Paris gets 1000 electric hire scooters. Oz may be next! | Manufacture News | News
Imagine a world where you can log into a mobile phone application to find the nearest electric hire bike parked on the street. There’d also be a helmet under the seat, so you wouldn’t need to lug your own brain bucket around.
You won’t need keys as you simply punch in a four-digit access code on a small keyboard – located under the hinged two-person seat. And best of all you can leave the bike absolutely wherever you want. The phone app will let the next user know where it was last parked.
And dig this. If you’re aged over 27 you don’t even need a licence – of any kind – to blast around on one. If you’re under that age you’ll need a car licence.
It almost sounds to be too good to be true – but the French city of Paris is adopting such a bike-sharing system in a few months to cut congestion and pollution, as well as giving tourists a fun and practical way to explore the main sights… or tear along the banks of the Seine, replicating the chase scene from The Bourne Identity.
Organisers say the CityScoot project may soon spread further afield to London – and even Australia.
The 100kg machine’s 3kWh output is comparable to a 50cc scooter. It packs a top speed of 45km/h and has a range of about 100km, which is more than enough for short trips around a traffic-congested city.
The funky scooters, made by a German company called Govecs, will also be available for sale to the public for about €5000 ($AUD7500) next year.
The scooters will cost €3 ($4.50) for every 15 minutes and, for regular users, an annual subscription will get you 25 percent off for every two hours used.
“The bike accelerates very smoothly and every time you hop on one you just can’t stop smiling,” chief executive of CityScoot Bertrand Fleurose told AMCN. “You also feel proud to be riding something so eco-friendly”.
“Electric is definitely the future. I hope one day all cities around the world, including Australia, will have such a program.”
Bertrand said the three-month trial period has been extremely successful – with each of the 50 bikes in the pilot project being used twice a day for an average of 25 minutes. The target for 2016 is an easily-achievable 30 minutes twice a day – for each of the 1000 bikes.
Pioneering computers at CityScoot’s central office monitor each bike as it’s being ridden through the city – a total area of 105 square kilometres – and will dispatch a staff member to replace the 15kg changeable lithium-ion battery on a parked bike (a five-hour charge would take too long) once the range drops below 40km.
There are LED lights on the handlebar indicating whether the bike is available for hire, or if you’ve exceeded the rather expansive area of permitted usage. To end the rental, all you need to do is park on the road or footpath, turn the handlebar to the left (to lock it), replace the helmet back under the seat (the helmet has an electronic chip, so you can’t nick it) and press a blue button on the ’bar.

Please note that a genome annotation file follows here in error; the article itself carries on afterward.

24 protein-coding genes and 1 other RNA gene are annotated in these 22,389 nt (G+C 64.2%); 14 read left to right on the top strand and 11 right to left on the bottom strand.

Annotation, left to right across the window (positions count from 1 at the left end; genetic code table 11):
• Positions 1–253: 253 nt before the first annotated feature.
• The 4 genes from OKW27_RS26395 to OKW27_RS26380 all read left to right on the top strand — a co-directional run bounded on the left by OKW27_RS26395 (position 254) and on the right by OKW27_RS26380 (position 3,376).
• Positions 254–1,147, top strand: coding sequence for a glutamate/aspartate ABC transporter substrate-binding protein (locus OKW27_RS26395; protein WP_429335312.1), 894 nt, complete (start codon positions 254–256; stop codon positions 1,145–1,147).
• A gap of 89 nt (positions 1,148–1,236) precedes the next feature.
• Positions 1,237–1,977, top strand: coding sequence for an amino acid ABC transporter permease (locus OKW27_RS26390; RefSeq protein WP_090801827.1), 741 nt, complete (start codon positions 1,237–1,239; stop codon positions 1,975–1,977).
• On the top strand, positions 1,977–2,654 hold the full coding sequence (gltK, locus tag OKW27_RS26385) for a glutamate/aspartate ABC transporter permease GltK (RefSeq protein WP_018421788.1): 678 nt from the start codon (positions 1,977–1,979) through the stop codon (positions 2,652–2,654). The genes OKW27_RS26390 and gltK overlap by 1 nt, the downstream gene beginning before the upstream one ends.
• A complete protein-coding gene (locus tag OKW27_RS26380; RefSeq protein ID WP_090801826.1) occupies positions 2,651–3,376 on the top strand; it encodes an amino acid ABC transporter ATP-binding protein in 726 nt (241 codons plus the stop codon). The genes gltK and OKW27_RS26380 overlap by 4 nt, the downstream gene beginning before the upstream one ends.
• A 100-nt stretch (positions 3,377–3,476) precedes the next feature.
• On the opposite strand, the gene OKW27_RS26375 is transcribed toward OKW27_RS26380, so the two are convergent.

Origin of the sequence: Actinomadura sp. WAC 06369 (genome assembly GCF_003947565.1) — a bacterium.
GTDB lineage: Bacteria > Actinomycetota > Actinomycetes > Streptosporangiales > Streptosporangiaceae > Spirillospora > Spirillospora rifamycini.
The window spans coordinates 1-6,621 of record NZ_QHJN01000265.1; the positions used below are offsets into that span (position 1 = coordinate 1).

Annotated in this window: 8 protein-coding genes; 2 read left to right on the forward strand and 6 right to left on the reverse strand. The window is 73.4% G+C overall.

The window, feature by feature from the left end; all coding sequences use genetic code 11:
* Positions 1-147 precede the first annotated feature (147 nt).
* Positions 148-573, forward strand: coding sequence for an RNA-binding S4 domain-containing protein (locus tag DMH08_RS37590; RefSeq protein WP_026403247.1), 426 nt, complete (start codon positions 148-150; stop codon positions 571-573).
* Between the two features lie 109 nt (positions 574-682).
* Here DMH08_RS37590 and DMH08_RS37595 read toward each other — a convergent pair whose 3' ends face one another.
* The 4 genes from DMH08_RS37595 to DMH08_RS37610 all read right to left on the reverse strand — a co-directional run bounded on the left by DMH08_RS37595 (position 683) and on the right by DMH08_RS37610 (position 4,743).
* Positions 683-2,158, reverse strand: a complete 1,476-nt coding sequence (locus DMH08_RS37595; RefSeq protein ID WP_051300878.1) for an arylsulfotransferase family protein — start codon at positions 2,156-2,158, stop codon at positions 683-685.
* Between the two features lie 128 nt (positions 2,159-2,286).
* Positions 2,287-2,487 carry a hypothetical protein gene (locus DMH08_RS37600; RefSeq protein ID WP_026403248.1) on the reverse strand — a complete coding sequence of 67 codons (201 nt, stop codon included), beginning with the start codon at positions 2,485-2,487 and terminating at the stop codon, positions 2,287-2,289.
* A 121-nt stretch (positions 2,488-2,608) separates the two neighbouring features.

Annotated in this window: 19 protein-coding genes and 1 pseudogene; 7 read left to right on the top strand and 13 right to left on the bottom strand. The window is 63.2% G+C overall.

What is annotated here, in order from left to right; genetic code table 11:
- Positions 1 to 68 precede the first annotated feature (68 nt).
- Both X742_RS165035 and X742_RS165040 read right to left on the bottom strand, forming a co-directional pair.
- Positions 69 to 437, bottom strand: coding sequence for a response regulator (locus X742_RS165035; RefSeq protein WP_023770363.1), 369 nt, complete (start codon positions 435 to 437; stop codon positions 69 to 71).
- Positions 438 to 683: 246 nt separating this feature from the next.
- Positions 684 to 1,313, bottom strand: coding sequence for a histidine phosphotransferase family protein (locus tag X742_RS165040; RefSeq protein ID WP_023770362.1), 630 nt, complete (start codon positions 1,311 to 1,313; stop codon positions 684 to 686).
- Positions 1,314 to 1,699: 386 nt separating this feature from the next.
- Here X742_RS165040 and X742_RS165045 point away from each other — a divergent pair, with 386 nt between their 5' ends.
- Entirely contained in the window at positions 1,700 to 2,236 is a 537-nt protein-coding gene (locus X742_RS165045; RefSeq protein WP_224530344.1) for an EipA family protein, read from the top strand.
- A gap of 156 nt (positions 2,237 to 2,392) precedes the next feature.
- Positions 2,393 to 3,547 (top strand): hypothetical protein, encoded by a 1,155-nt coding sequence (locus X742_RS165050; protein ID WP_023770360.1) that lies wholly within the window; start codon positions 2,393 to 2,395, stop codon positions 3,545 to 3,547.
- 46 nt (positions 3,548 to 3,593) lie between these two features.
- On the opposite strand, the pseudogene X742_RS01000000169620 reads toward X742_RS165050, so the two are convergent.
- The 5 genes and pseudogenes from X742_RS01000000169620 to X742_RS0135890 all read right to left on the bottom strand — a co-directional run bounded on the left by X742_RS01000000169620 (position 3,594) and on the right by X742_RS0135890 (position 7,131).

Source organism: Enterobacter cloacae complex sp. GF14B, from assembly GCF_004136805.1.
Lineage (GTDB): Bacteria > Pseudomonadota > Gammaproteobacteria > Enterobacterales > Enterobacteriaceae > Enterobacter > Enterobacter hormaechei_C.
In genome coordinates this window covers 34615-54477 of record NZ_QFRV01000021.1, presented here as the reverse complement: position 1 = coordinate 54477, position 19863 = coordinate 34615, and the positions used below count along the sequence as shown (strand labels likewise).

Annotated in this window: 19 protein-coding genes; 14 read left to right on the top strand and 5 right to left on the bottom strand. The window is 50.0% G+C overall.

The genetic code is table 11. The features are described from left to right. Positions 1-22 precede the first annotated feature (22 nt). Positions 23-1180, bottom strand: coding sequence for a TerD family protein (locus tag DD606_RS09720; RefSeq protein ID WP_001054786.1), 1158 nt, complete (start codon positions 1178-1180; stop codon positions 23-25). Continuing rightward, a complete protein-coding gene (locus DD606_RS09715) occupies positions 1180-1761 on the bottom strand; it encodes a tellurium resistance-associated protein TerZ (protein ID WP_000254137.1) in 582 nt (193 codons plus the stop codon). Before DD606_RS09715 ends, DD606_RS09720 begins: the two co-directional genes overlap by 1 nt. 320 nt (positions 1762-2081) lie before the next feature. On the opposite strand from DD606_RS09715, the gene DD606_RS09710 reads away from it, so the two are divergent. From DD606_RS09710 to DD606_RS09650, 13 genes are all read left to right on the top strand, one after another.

In a move that would have our city mayors choking on their corn flakes, the scheme is backed by the mayor of Paris, Anne Hidalgo, who plans to gradually banish all cars from her beloved city of 2.3 million inhabitants. Pollution levels recently hit record levels in the city and as well as ongoing moves to pedestrianise many of the roads running alongside the Seine, buses and trucks made before 2001 will soon be banned from the French capital. The restriction will be extended next year to cars made before 1997.
The mayor of Paris has also promised to create 20,000 parking lots for motorcycles by 2020 – making the city even more bike-friendly.
The scooter’s manufacturer boasts that the bikes use only about 50 cents worth of electricity to cover 100km – less than a quarter of what petrol would cost for a petrol-powered bike over the same distance. The electric bikes are silent, have no emissions, the batteries will last at least 50,000km and the only major service costs are brake pads and tyres.
We wouldn’t be surprised if electric bikes based on this type of social sharing will end up being the future of motorcycling – at least in city centres.
How it works
The phone app displays a map shwoing the scooters available near you and their battery level. Once you’ve registered for the service, you can book a scooter with just three clicks – a process that takes just a few seconds. You can book a bike as little as 15 minutes in advance.
The app uses sat-nav technology to indicate the location of free bikes and their remaining battery life. To unlock the scooter, you punch in a four-digit code (sent via an sms) into a small keyboard.
The open-face helmet, which has a ratchet system (operated via a simple knob to change the size of the inner lining), is stored under the seat. The helmets also come with disposable liners – just like the ones you get at go-kart hire places.
You end the hire via the phone app or by simply clicking a flashing blue button once you’ve parked up and stored the helmet away.
You can only hire one scooter per person. The scooters come with full insurance, with a maximum excess of €500 ($750).
Signing up to the CityScoot program is free and you get a discount on the rental price by paying €120 ($180) for an annual subscription. Under this scheme, you get 30 minutes free for each two-hour block of rental. It’s €3 ($4.50) for every 15 minutes and cancellation is free within five minutes of the reservation. Cancellation between five and 15 minutes after a booking is €1 ($1.50) and a no-show after 15 minutes is charged at €3 ($4.50) and results in an automatic cancellation of the booking.
By Oscar Kornyei Photography CityScoot